How do you build UIs that are accessible, responsive, performant, and multifaceted all at the same time? There are plenty of learning resources available, but most are for beginners. Few of them consider a real team’s requirements and the tradeoffs therein.
The fastest way to level up in UI development is to observe what your peers do. That way, you can experiment with their techniques in your own projects.
I’m thrilled to launch Component Encyclopedia. We cataloged the top UI components across the world in one place for you to browse, reference, and reuse as you build your own projects. It features 5,132 components from the likes of Airbnb, Microsoft, Zendesk, and dozens more.
- 🌎 Browse components visually
- 🔍 Search 5,132 components
- ▶️ Demo live examples in browser
- 🗺 View source
- ♻️ Reuse components
Why an encyclopedia?
Thousands of teams rely on Storybook to develop UI components everyday. But Storybook is only as smart as the people using it. Even with the most advanced tools, there’s still a knowledge gap between sophisticated teams and regular developers like you and me.
UIs have countless intertwined requirements – many of which are out of your control (browser, network connectivity, device APIs, etc). Misplaced markup or the wrong abstraction can force you to rethink everything.
We’re building Component Encyclopedia so that devs can reference battle-tested UI components from the smartest teams. Think of it as “View Source” but for the component era. This helps you research how UI engineering challenges are solved in real life.
Component Encyclopedia is a visual showcase of UI components from public Storybooks. Thousands of teams rely on Storybook everyday. GitHub and the European Union use it to keep track of countless edge cases in their apps. Startups like Brex and Sourcegraph use it to assemble new features with less work.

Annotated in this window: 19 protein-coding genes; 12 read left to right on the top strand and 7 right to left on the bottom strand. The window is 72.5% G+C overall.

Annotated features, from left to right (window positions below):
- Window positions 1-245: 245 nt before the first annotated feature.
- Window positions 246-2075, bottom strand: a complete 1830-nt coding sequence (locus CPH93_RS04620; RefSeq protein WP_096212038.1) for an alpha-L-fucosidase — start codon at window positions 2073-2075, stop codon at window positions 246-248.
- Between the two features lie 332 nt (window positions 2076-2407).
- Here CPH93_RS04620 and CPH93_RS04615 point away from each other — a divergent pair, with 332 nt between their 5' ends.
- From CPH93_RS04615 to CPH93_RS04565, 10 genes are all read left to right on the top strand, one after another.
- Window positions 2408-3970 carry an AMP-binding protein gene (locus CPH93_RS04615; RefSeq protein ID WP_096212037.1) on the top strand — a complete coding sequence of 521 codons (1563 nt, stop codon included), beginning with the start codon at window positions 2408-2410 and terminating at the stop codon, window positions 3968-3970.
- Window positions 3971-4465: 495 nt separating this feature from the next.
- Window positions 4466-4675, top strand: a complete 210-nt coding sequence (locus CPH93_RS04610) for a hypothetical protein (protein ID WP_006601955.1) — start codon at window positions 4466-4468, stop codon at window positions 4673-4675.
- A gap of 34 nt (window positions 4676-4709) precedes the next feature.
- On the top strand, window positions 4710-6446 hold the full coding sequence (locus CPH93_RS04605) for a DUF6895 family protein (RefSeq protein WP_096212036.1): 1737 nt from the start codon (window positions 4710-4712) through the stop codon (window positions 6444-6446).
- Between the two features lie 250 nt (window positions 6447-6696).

Earlier this year, we launched a beta Component Encyclopedia. Countless community contributors submitted their projects into the index. But with more and more data streaming in, we needed a way to structure it all. Today’s release introduces faceted search, browsable tags, new project overview pages, and even more data!
Our data is updated all the time
With Storybook’s widespread adoption, we’re in a perfect position to build the most comprehensive database of UI components in the world. So far, there are 5,132 components, 14,949 stories, and 85 projects in the index. Each week new public projects are added or updated to their latest versions.
Search components and projects
Search by component or project name. Our guiding philosophy is to highlight the most relevant components that you’d want to reuse in your project.
Each component’s metadata is tagged then ranked according to heuristics like maintenance, story count, and downloads. Filter the results by view layer (React, Vue, Angular) or CSS library (Emotion, CSS modules, Sass) to find components that are compatible with your tech stack.
Browse components visually
Components encapsulate the visual and functional aspects of a piece of code. Component Encyclopedia takes a reference picture of every component in a library, design system, or app.
This helps you visualize a component’s “essence” before deciding to investigate further. When you find something to inspect, click to demo it in your browser. No need to compile code on your machine or spelunk through a GitHub readme.
Component Encyclopedia groups components by type. Each type includes a definition along with a set of canonical examples of that component in situ.
You get a comprehensive overview of prior art for the most used UI patterns. Browse all the components by keyword or skim the featured components curated by our team.
At Storybook, we believe the world is moving toward Component-driven UIs. Our goal is to accelerate the industry's shift to components by helping folks learn how to build them in the first place.
We’re starting with Component Encyclopedia, a comprehensive reference point for all frontend developers. We need your help to add more projects, suggest features, and report issues.